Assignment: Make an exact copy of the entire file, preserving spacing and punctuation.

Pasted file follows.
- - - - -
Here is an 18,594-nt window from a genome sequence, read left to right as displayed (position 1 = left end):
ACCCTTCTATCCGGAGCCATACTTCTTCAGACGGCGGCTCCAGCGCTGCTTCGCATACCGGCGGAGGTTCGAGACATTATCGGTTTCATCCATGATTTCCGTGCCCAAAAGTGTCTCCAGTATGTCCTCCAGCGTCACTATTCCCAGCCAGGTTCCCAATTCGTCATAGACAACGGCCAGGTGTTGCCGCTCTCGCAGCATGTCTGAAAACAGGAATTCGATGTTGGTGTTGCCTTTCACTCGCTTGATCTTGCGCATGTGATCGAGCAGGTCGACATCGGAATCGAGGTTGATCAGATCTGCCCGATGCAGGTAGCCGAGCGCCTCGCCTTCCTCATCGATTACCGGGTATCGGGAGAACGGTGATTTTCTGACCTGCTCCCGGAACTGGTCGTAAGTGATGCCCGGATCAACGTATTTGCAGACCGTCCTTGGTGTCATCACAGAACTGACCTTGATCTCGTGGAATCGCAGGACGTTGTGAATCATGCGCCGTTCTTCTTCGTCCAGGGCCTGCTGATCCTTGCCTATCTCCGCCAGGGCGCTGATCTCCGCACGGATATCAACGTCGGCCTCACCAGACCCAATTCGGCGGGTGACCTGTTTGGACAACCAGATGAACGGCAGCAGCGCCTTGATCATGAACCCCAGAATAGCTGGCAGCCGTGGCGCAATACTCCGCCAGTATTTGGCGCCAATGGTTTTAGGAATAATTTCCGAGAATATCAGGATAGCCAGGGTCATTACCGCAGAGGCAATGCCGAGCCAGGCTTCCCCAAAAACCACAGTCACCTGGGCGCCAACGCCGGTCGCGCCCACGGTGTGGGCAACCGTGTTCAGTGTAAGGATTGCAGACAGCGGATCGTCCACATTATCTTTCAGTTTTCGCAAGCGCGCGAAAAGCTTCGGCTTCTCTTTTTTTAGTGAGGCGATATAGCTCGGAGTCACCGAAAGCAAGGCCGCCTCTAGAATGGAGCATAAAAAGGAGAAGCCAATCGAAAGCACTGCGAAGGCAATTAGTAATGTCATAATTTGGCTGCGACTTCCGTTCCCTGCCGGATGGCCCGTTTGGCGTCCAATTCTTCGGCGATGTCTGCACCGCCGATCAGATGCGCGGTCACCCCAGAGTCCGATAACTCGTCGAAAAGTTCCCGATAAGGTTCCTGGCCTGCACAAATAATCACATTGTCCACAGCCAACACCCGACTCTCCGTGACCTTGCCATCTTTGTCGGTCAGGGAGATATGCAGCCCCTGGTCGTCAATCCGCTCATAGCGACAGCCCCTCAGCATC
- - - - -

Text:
Here is an 18,594-nt window from a genome sequence, read left to right as displayed (position 1 = left end):
ACCCTTCTATCCGGAGCCATACTTCTTCAGACGGCGGCTCCAGCGCTGCTTCGCATACCGGCGGAGGTTCGAGACATTATCGGTTTCATCCATGATTTCCGTGCCCAAAAGTGTCTCCAGTATGTCCTCCAGCGTCACTATTCCCAGCCAGGTTCCCAATTCGTCATAGACAACGGCCAGGTGTTGCCGCTCTCGCAGCATGTCTGAAAACAGGAATTCGATGTTGGTGTTGCCTTTCACTCGCTTGATCTTGCGCATGTGATCGAGCAGGTCGACATCGGAATCGAGGTTGATCAGATCTGCCCGATGCAGGTAGCCGAGCGCCTCGCCTTCCTCATCGATTACCGGGTATCGGGAGAACGGTGATTTTCTGACCTGCTCCCGGAACTGGTCGTAAGTGATGCCCGGATCAACGTATTTGCAGACCGTCCTTGGTGTCATCACAGAACTGACCTTGATCTCGTGGAATCGCAGGACGTTGTGAATCATGCGCCGTTCTTCTTCGTCCAGGGCCTGCTGATCCTTGCCTATCTCCGCCAGGGCGCTGATCTCCGCACGGATATCAACGTCGGCCTCACCAGACCCAATTCGGCGGGTGACCTGTTTGGACAACCAGATGAACGGCAGCAGCGCCTTGATCATGAACCCCAGAATAGCTGGCAGCCGTGGCGCAATACTCCGCCAGTATTTGGCGCCAATGGTTTTAGGAATAATTTCCGAGAATATCAGGATAGCCAGGGTCATTACCGCAGAGGCAATGCCGAGCCAGGCTTCCCCAAAAACCACAGTCACCTGGGCGCCAACGCCGGTCGCGCCCACGGTGTGGGCAACCGTGTTCAGTGTAAGGATTGCAGACAGCGGATCGTCCACATTATCTTTCAGTTTTCGCAAGCGCGCGAAAAGCTTCGGCTTCTCTTTTTTTAGTGAGGCGATATAGCTCGGAGTCACCGAAAGCAAGGCCGCCTCTAGAATGGAGCATAAAAAGGAGAAGCCAATCGAAAGCACTGCGAAGGCAATTAGTAATGTCATAATTTGGCTGCGACTTCCGTTCCCTGCCGGATGGCCCGTTTGGCGTCCAATTCTTCGGCGATGTCTGCACCGCCGATCAGATGCGCGGTCACCCCAGAGTCCGATAACTCGTCGAAAAGTTCCCGATAAGGTTCCTGGCCTGCACAAATAATCACATTGTCCACAGCCAACACCCGACTCTCCGTGACCTTGCCATCTTTGTCGGTCAGGGAGATATGCAGCCCCTGGTCGTCAATCCGCTCATAGCGACAGCCCCTCAGCATC